Author Identifier

Mary-anne Macdonald

Date of Award


Document Type



Edith Cowan University

Degree Name

Doctor of Philosophy


School of Education

First Supervisor

Associate Professor Glenda Campbell-Evans

Second Supervisor

Dr Eyal Gringart

Third Supervisor

Dr Martin Cooper


Indigenous and remote Australians have lower education and employment levels than non- Indigenous and urban Australians and face continued socio-economic disadvantage. Many contemporary voices have called for quantitative evidence for Indigenous education policy. The current thesis responds to this gap in the literature by developing a factor model of Indigenous education engagement, and supports this with regression equations and qualitative interviews exploring the impact of various experiences on Indigenous engagement with secondary school. The current study found that, despite gap in attendance rates, Year 12 completion rates, and tertiary education enrolment and completion, Indigenous and non-Indigenous participants alike ascribed a high value to the benefit of completing secondary education. For both groups, students were more likely to attribute benefit to schooling when they encountered a Positive School Culture, Promotion of Indigenous Culture, Pathway Development, and opportunities to develop Self-Efficacy. Yet, Indigenous secondary students in this study who ascribed benefit to secondary education appeared to make that decision at an earlier age, and did not often ascribe equal benefit to higher education. Compared with non-Indigenous participants of the current research, Indigenous students make education decisions with the belief that it will be harder for them to attain success in post-secondary education due to lower academic achievement, social discourse and discrimination surrounding Indigenous identity, geographic remoteness, and economic concerns. Furthermore, qualitative analysis revealed that non-Indigenous secondary teachers are likely to look to more superficial aspects of culture, rather than the epistemological and ontological aspects desired by Indigenous students, when developing a culturally inclusive environment. Finally, the Revised Factor Model developed in this thesis explained 46% of the total variance amongst variables measuring student experiences of and attitudes toward the utility of education.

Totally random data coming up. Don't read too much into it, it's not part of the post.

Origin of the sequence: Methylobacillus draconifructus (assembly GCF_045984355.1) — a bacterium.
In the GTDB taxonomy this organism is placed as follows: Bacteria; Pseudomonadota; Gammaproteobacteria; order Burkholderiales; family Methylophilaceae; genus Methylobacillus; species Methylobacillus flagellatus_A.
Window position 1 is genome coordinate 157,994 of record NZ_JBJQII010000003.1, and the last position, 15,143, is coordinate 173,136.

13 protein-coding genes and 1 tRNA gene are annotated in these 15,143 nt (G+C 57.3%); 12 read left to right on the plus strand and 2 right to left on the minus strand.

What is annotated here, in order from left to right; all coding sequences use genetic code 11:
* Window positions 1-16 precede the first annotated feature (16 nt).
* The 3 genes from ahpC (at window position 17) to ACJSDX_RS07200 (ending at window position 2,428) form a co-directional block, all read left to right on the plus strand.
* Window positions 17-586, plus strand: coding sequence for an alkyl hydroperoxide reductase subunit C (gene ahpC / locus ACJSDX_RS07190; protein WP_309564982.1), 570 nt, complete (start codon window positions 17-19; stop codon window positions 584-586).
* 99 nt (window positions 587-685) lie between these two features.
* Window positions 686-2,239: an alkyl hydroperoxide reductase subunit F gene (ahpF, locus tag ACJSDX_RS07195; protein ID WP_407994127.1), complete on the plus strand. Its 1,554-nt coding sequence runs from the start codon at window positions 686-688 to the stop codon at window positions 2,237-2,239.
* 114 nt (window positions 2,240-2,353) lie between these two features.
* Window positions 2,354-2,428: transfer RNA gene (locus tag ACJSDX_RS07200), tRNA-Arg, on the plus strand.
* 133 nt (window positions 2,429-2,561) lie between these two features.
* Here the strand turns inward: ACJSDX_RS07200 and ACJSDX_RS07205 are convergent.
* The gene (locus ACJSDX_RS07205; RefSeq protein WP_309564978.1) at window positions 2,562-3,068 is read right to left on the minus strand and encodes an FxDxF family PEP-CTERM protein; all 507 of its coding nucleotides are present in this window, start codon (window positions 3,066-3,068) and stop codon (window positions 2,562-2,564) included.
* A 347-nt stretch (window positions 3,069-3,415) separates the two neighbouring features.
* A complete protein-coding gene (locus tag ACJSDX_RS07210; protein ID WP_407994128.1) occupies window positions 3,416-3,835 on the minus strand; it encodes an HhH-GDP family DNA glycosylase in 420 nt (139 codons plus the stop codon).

Paper Location